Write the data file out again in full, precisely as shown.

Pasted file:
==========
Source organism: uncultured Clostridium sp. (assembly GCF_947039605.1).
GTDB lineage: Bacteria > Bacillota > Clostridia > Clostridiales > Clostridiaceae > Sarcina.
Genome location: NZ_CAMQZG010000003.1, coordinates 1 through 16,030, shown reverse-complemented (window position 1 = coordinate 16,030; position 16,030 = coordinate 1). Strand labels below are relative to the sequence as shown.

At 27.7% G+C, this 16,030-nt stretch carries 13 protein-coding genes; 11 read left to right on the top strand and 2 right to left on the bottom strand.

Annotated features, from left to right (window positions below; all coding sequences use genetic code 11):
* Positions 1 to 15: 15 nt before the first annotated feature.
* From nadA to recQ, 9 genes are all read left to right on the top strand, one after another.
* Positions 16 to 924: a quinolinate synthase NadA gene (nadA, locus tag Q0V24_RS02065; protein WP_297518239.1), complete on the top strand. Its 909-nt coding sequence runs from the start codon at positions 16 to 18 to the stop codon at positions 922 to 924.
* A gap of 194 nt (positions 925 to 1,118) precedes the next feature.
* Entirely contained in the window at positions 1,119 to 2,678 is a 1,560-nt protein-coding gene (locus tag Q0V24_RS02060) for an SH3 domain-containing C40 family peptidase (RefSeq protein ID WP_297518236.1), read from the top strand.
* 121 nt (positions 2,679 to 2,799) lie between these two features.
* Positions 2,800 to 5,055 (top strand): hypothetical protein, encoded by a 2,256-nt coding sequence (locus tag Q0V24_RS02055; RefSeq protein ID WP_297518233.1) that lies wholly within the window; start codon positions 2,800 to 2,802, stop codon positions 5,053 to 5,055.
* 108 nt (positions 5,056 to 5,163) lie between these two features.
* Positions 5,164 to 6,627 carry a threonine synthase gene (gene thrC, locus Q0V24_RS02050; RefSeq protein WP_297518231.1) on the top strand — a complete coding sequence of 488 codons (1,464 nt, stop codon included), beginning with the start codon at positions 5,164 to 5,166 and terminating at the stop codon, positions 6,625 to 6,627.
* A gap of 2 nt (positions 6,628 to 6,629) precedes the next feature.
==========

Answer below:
Source organism: uncultured Clostridium sp. (assembly GCF_947039605.1).
GTDB lineage: Bacteria > Bacillota > Clostridia > Clostridiales > Clostridiaceae > Sarcina.
Genome location: NZ_CAMQZG010000003.1, coordinates 1 through 16,030, shown reverse-complemented (window position 1 = coordinate 16,030; position 16,030 = coordinate 1). Strand labels below are relative to the sequence as shown.

At 27.7% G+C, this 16,030-nt stretch carries 13 protein-coding genes; 11 read left to right on the top strand and 2 right to left on the bottom strand.

Annotated features, from left to right (window positions below; all coding sequences use genetic code 11):
* Positions 1 to 15: 15 nt before the first annotated feature.
* From nadA to recQ, 9 genes are all read left to right on the top strand, one after another.
* Positions 16 to 924: a quinolinate synthase NadA gene (nadA, locus tag Q0V24_RS02065; protein WP_297518239.1), complete on the top strand. Its 909-nt coding sequence runs from the start codon at positions 16 to 18 to the stop codon at positions 922 to 924.
* A gap of 194 nt (positions 925 to 1,118) precedes the next feature.
* Entirely contained in the window at positions 1,119 to 2,678 is a 1,560-nt protein-coding gene (locus tag Q0V24_RS02060) for an SH3 domain-containing C40 family peptidase (RefSeq protein ID WP_297518236.1), read from the top strand.
* 121 nt (positions 2,679 to 2,799) lie between these two features.
* Positions 2,800 to 5,055 (top strand): hypothetical protein, encoded by a 2,256-nt coding sequence (locus tag Q0V24_RS02055; RefSeq protein ID WP_297518233.1) that lies wholly within the window; start codon positions 2,800 to 2,802, stop codon positions 5,053 to 5,055.
* 108 nt (positions 5,056 to 5,163) lie between these two features.
* Positions 5,164 to 6,627 carry a threonine synthase gene (gene thrC, locus Q0V24_RS02050; RefSeq protein WP_297518231.1) on the top strand — a complete coding sequence of 488 codons (1,464 nt, stop codon included), beginning with the start codon at positions 5,164 to 5,166 and terminating at the stop codon, positions 6,625 to 6,627.
* A gap of 2 nt (positions 6,628 to 6,629) precedes the next feature.